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Hi everyone!
I love honey and have been interested in bees all my life. I am also a biologist and very curious about the different species/subspecies out there. Recently I even tried honey from giant Asian honey bees :)
I have also tried making art from beeswax (encaustic) but not very successfully (I also paint with oil and watercolor now and then). Beeswax candles are nice though.

Anyway, so I am thinking that I should finally get my own hive or two. Our yard has a nice nook next to the house with walls/fences on three sides, it opens to the garden on the fourth side. I am wondering if this would be the best place for a hive?

I also hear a lot of warnings about mites and disease. Someone said that 40% of hives die off during the first year. Are there any natural ways of combating these? The local supplier provides Italian honey bees, and I'm not sure if I should look for other types of bees?

Any suggestions are welcome!
 

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Welcome, I'd start with two nucleus colonies, and face the hive South East, study up, you have a few months yet.
 

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Welcome!
Yes, mites are a big issue for the bees, read up in the treatment free forum and there’s some treatments that are considered organic. It’s all what your parameters are.
 

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Many thanks!
I have "The Backyard Beekeeper" as my primary book. This one seems pretty good. But let me know if you have other recommendations.
 

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Aylett, VA 10-frame double deep Langstroth
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Welcome aboard Royalalbatross. Please indicate which area of CA you live in. You do not need to be city specific, but later advice will be different if you live in say Sacramento or San Diego.

You will probably be able to harvest enough beeswax to make candles around your third year. Your first two years should concentrate on hive growth and keeping them alive from one year to the next. Be careful, beekeeping can be very addictive and what starts out as two or three hives can easily become ten or twenty.
 

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Welcome aboard Royalalbatross. ....
Many thanks! I am in the San Fernando Valley. I have visited The Valley Hive, which seems to be the best place around here. I was thinking about getting a beehive and nuc for spring, but now that I have heard more about possible complications in various online videos I wonder if I should sign up for a course first and then start up next year?
 

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I started last February, with an idea, then in March found a bee school, my bees arrived in April,I grew them from 4 to 12 hives, wasn't very hard for me (so far so good), you can do it. I asked questions here till I found a local Mentor in August I think it was.
 

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Aylett, VA 10-frame double deep Langstroth
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Long gone are the days when being a beekeeper meant sticking some bees in a box and collecting honey a couple times per year. It is a little more sophisticated now and bees need to be managed like any other form of livestock. Get your bees ordered, but do sign up for and take a beginning beekeeping class at one of your local clubs. The cost of the class is less than a package of bees and is well worth the money. It is best to start out with two hives so you can compare them as you are learning. It will also provide you with resources in case you run into a problem.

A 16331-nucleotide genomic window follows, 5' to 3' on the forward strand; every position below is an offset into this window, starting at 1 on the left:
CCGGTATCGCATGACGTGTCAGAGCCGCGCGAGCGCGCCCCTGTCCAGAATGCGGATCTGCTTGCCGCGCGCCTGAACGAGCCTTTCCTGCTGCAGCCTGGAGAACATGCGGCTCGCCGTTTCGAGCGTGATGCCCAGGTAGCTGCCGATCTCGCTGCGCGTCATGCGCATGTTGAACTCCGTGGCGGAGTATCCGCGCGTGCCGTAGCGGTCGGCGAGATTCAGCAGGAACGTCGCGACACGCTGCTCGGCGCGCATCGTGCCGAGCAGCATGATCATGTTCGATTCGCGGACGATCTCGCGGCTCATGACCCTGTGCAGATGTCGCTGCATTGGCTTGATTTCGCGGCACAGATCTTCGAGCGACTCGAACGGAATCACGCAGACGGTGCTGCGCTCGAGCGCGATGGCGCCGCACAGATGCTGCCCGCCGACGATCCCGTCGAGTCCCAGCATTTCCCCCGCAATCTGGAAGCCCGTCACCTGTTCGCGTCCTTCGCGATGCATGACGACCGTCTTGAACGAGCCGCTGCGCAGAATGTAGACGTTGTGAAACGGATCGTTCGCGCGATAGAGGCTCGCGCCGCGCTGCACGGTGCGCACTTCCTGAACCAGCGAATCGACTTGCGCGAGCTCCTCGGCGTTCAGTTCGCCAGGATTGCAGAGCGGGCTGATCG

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I was thinking about getting a beehive and nuc for spring,
I recommend you start with two hives. If start up costs are a concern then try and catch a swarm for your second. Cornell University's Dr. Tom Seeley has a good paper about trapping swarms.

…now that I have heard more about possible complications in various online videos I wonder if I should sign up for a course first and then start up next year?
Go ahead and start in spring 2020. You can learn as you go. By all means study everything you can get your hands on, but there is no substitute for experience.
 

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I recommend you start with two hives. If start up costs are a concern then try and catch a swarm for your second. Cornell University's Dr. Tom Seeley has a good paper about trapping swarms.

Go ahead and start in spring 2020. You can learn as you go. By all means study everything you can get your hands on, but there is no substitute for experience.
Thanks for the tips! You are not the only one suggesting starting with two

There are several reasons for me still considering just one hive: part of it is money, as you mention. We also have just a small garden, with that nice "nook" that I mentioned. Finally, I would like the people around me (wife, neighbors) to get used to the bees more gradually.

Still, I will consider if two hives is an option.
 

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With one hive, you won't know what normal is, you can't help it along if it gets weak, by robbing from the other one.
 
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